We agree with this assessment rather than his later ones, and believe that most, if not all, of the elected officials and even the current Shi’a administration are in the service Iran (including Maliki, Abdul Aziz al-Hakim, Moqtada al-Sadr, and religious leader Grand Ayatollah Ali al-Sistani, who has a following in Iran as well as Iraq and some minor theological disagreements with the Mullahs in Iran, and may not rise to the level of stooge, but at least has very close ties with Iran).
Sistani has recently said of the SOFA:
… the security pact being negotiated with Washington must not harm Iraq’s sovereignty, his office said on Wednesday.
“Ayatollah Ali Sistani insists that the sovereignty of Iraq not be touched and he is closely following developments until the final accord has been clarified,” said his office in the holy city of Najaf, AFP reported.
The statement was issued after a visit by two Shiite MPs.
Grand Ayatollah Ali Sistani wields vast influence among the Iraqis and his explicit opposition could scuttle the deal.
Iraq wants a security agreement with the U.S. to include a clear ban on U.S. troops using Iraqi territory to attack Iraq’s neighbors, the government spokesman said Wednesday, three days after a dramatic U.S. raid on Syria.
The Captain’s Journal weighed in saying that the SOFA already prohibits raids like the one at the Syrian border under Article 4 . Apparently, Sistani insists that it be made even clearer than it is now. Thus does Iran get their way, at least in part. If they cannot rid Iraq of U.S. troops, then they intend to ensure that the U.S. cannot effect operations against Iran or their boy-worshipers in Syria.
As for the good General Odierno, in addition to engaging in truth-telling concerning Iran’s influence in Iraq (The Captain’s Journal likes truth-telling), he has weighed in quantitatively concerning the SOFA.
In a blunt assessment, the commander of U.S. forces in Iraq, Army Gen. Raymond Odierno, said Thursday that there is a 20 percent to 30 percent chance that the United States and Iraq won’t reach a deal to allow U.S. troops to operate in Iraq past Dec. 31.
On a scale of one to 10, “I’m probably a seven or eight that something is going to be worked out,” Gen. Odierno told The Washington Times during a visit to the 101st Airborne Division in Samarra, about 120 miles north of Baghdad. “I think it’s important for the government of Iraq. I think it’s important for security and stability here.”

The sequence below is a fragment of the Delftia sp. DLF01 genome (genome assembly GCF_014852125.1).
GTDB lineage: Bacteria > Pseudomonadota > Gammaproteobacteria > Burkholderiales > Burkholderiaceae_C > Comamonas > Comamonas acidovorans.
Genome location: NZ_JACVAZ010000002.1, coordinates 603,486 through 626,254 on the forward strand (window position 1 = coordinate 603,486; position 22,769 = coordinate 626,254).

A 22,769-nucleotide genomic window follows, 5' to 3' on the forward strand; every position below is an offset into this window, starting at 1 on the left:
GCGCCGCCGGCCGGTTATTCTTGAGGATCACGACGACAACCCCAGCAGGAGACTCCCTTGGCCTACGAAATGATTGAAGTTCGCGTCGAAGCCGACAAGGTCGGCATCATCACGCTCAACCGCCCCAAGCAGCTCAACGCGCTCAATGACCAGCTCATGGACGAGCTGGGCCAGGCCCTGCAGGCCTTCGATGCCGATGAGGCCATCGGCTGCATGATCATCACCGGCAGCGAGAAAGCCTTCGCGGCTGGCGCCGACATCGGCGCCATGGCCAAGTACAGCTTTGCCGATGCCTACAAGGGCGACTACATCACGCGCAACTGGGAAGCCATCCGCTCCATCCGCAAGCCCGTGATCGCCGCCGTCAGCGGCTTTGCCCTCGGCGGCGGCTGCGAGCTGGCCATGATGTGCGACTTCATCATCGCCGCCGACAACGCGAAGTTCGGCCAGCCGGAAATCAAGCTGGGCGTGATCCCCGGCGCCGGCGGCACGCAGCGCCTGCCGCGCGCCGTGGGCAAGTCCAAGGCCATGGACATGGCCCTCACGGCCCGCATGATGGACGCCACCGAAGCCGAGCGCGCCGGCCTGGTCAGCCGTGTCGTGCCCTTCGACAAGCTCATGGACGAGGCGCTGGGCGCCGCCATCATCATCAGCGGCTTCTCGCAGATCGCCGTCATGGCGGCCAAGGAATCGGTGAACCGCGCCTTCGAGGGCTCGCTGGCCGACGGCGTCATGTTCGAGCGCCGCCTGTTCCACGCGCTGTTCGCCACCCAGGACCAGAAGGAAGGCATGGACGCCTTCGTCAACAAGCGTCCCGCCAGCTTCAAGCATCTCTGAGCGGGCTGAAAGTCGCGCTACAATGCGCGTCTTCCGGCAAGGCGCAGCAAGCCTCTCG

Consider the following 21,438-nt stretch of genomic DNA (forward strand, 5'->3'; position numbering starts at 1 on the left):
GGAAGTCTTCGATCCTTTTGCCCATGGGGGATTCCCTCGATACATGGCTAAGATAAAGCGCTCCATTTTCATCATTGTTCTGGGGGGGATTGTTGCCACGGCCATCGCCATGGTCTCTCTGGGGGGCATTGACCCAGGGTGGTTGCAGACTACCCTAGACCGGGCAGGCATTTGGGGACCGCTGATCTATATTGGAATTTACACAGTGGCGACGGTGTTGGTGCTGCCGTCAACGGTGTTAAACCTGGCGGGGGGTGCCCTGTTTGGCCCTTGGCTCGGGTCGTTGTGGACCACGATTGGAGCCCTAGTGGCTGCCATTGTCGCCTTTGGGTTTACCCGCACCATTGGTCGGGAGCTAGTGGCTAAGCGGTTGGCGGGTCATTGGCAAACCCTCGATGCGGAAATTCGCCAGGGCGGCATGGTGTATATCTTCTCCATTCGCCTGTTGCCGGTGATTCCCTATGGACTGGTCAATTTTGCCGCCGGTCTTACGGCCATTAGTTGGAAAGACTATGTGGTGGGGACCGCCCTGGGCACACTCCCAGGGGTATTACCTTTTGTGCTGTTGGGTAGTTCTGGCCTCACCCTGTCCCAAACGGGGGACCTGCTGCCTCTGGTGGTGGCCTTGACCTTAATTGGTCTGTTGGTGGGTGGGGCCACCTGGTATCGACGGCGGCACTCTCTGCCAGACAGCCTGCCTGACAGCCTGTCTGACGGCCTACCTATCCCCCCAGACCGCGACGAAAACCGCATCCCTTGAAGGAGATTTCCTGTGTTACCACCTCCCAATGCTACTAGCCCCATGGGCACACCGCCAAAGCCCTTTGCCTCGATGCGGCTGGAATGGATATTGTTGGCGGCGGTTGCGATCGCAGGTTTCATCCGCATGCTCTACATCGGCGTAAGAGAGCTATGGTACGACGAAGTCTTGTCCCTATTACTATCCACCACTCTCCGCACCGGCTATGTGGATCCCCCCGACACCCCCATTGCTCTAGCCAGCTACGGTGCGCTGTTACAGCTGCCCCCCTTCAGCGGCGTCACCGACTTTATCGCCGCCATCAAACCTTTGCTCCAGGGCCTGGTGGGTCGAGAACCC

Massoud Barzani, the president of the Kurdish Regional Government, told The Times on Wednesday evening that he would be happy to host U.S. troops if the central government in Baghdad refuses to do so.
“The people of Kurdistan highly appreciate the sacrifices American forces have made for our freedom,” Mr. Barzani said at a reception in Washington after meetings with President Bush and Secretary of State Condoleezza Rice.
And if the Kurds threaten to undermine the Iraqi Parliament and cut a deal with U.S. troops, that’s what they will do and Iraq won’t be able to stop them. And there is no love in Kurdistan for Iran or the brutal Iranian treatment of the Kurdish people in Iran.
But it would be an odd solution given the enormous mega-bases constructed for the balance of U.S. time in Iraq. Whatever the outcome of the political machinations in Iraq, if U.S. troops are prohibited from interdicting, arresting and interrogating Iranian forces and destroying terrorist cells across the border in Syria, then the next several years in Iraq will suffer from the same lack of vision that has plagued it thus far.